"Reduction in Purchases of Sugar-Sweetened Beverages Among Low-Income, Black Adolescents After Exposure to Caloric Information", American Journal of Public Health, December 15, 2011

Older Female Dieters Tend To Regain Lost Weight As Fat Rather Than Muscle

Some older women who lose weight gain a lot of it back within 12 months, mainly in the form of fat rather than muscle, a fact that may have negative implications for the elderly, a U.S. study has found.  Researchers evaluated 78 postmenopausal women averaging 58 years old who had lost weight while dieting. At the end of the study, it was found that 84 percent of the women gained back more than 4.4 pounds on average. After 12 months, 26 percent of fat lost was regained, whereas only six percent of muscle lost was regained. The researchers said long term consequences of their findings are unknown. But in combination with the loss in bone density during aging, the loss of muscle could increase the risk of falling among other things.

"Is lost lean mass from intentional weight loss recovered during weight regain in postmenopausal women?", American Journal of Clinical Nutrition, December 12, 2011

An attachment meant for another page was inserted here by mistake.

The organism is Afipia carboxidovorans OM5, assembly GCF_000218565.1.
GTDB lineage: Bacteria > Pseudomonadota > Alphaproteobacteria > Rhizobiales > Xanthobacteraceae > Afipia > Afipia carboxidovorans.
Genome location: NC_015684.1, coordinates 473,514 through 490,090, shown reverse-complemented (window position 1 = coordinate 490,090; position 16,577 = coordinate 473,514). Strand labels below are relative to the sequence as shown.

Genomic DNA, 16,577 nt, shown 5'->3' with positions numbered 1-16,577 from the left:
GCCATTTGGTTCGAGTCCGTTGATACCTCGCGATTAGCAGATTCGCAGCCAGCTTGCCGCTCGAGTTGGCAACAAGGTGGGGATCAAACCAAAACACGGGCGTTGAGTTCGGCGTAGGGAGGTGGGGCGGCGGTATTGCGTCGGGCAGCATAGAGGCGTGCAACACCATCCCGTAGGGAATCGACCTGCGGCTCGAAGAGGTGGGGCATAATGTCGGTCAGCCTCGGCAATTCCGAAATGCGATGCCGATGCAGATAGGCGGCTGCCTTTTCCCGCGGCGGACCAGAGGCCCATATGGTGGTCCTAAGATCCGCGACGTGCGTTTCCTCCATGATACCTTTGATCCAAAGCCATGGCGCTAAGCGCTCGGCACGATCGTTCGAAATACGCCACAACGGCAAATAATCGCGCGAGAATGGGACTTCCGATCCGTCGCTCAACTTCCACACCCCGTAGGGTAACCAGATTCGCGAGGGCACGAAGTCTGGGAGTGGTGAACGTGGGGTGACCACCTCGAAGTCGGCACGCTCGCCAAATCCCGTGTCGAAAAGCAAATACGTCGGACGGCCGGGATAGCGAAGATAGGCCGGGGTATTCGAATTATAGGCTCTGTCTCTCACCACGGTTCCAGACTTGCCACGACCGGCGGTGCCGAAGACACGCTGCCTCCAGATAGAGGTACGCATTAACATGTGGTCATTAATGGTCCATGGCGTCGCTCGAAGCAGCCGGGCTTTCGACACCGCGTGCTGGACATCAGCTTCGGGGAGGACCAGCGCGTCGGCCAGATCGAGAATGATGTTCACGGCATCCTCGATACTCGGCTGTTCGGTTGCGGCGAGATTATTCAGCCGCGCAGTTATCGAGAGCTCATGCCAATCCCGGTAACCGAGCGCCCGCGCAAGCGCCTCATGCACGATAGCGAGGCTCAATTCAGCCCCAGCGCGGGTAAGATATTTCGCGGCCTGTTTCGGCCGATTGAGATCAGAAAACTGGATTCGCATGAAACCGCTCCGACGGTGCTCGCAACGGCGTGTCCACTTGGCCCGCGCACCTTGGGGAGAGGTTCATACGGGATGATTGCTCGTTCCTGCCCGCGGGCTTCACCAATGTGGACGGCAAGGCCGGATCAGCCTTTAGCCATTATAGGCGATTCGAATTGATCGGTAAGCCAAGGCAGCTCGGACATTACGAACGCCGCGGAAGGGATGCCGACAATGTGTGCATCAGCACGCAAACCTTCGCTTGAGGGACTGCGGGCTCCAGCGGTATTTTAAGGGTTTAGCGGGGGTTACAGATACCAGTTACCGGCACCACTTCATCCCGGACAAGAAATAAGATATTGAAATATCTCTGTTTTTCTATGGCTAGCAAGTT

Study Links Increased Recurrence Of Breast Cancer With Higher Starch Intake

U.S. researchers who studied the dietary patterns of more than 3,000 breast cancer survivors over seven years found a link between increased starch intake to a greater risk for breast cancer recurrence. Women whose cancer recurred had a mean increase in carbohydrate intake of 2.3 grams per day during the first year, while women whose cancer did not recur reported a mean decrease of 2.7 grams per day during the first year. Researchers said starches were particularly important: changes in starch intake accounted for 48 percent of the change in carbohydrate intake. The results indicate a need for more research on dietary recommendations that consider limiting the starch intake of women who have breast cancer.

"Starch Intake May Influence Risk for Breast Cancer Recurrence, Study Suggests", Press release, presentation at the CTRC-AACR San Antonio Breast Cancer Symposium, December 08, 2011

The Future of Medical Foods

Nutraceuticals World, December 15, 2011